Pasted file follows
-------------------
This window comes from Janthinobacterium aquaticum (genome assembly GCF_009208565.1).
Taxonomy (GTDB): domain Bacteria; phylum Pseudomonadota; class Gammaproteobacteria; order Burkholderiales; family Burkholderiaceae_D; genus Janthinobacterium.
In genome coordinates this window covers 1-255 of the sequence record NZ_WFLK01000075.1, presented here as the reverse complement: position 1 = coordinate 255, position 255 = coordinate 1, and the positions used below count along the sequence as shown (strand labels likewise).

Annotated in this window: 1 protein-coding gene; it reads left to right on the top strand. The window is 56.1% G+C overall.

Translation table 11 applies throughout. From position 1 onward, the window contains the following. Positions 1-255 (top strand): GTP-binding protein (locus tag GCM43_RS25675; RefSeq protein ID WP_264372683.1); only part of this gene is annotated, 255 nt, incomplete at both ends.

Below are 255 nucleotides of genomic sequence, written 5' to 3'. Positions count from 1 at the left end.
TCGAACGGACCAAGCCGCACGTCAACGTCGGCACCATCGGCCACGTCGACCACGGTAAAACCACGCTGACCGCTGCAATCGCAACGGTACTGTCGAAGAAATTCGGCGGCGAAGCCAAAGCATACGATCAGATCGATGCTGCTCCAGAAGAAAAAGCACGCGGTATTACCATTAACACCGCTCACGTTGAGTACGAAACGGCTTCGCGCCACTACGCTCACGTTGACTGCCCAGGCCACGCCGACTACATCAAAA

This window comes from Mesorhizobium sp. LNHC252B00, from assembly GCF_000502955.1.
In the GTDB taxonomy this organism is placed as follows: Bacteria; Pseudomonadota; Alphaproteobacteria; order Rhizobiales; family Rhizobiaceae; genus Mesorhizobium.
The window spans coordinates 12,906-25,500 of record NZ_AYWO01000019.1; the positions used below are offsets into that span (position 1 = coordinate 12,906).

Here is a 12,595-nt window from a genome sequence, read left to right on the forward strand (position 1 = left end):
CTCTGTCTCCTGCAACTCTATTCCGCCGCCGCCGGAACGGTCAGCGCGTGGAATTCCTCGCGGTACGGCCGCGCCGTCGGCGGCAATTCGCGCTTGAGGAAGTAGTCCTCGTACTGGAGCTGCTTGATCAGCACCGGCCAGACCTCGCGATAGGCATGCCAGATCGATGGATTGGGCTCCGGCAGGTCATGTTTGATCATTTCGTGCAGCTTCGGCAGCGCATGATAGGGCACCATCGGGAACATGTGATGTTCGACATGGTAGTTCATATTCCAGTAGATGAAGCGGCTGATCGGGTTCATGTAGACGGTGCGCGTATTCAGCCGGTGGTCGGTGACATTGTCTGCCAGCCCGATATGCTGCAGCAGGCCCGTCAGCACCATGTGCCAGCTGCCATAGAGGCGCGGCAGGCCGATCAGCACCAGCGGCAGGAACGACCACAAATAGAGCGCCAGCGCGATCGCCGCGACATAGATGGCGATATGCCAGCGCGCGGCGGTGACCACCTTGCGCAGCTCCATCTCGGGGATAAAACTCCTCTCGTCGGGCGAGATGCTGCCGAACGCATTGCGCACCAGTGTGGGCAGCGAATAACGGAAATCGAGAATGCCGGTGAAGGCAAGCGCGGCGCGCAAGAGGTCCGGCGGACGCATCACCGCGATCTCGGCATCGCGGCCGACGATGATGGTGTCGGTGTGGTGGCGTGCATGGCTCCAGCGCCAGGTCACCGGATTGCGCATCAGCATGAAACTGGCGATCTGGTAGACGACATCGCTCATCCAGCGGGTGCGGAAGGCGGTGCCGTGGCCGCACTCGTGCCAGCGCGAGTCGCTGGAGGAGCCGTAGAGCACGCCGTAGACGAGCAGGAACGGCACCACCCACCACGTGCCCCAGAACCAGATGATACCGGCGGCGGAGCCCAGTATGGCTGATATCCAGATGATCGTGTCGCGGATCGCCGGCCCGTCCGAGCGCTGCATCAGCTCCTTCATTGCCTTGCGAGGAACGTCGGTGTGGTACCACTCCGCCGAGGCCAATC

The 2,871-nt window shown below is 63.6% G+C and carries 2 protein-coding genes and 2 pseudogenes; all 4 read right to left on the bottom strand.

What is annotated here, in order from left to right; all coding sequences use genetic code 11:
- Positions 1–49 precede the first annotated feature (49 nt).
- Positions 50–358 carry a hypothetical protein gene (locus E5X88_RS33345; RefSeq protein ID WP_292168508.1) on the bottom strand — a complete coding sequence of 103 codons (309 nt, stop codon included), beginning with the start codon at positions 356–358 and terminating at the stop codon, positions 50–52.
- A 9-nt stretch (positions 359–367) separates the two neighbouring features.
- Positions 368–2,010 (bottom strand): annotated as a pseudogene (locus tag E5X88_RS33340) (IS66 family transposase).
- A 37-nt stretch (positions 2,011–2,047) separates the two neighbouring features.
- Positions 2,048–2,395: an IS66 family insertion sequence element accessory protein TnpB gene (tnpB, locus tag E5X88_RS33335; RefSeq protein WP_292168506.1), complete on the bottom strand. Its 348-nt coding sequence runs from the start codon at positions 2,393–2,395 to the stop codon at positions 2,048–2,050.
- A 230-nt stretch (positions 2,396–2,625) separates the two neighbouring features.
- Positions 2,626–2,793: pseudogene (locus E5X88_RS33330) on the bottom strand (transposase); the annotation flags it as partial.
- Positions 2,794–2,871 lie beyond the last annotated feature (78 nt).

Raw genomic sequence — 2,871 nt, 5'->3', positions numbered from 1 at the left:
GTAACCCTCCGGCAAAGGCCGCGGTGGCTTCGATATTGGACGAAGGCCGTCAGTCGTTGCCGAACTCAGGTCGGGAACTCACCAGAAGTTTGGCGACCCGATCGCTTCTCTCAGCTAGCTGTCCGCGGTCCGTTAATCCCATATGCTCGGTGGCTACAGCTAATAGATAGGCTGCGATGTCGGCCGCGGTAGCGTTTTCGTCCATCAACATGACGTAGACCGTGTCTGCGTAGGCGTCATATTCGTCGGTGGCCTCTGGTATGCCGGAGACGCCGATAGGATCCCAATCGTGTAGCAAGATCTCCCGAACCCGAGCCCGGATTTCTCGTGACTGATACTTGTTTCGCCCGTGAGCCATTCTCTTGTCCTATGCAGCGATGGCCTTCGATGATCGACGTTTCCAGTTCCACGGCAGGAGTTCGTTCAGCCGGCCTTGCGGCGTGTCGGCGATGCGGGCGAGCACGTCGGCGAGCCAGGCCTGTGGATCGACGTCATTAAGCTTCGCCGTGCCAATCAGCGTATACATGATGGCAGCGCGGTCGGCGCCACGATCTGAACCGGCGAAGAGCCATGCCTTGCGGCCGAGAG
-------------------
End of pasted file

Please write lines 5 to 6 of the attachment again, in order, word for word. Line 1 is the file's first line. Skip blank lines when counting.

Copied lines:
Translation table 11 applies throughout. From position 1 onward, the window contains the following. Positions 1-255 (top strand): GTP-binding protein (locus tag GCM43_RS25675; RefSeq protein ID WP_264372683.1); only part of this gene is annotated, 255 nt, incomplete at both ends.

Below are 255 nucleotides of genomic sequence, written 5' to 3'. Positions count from 1 at the left end.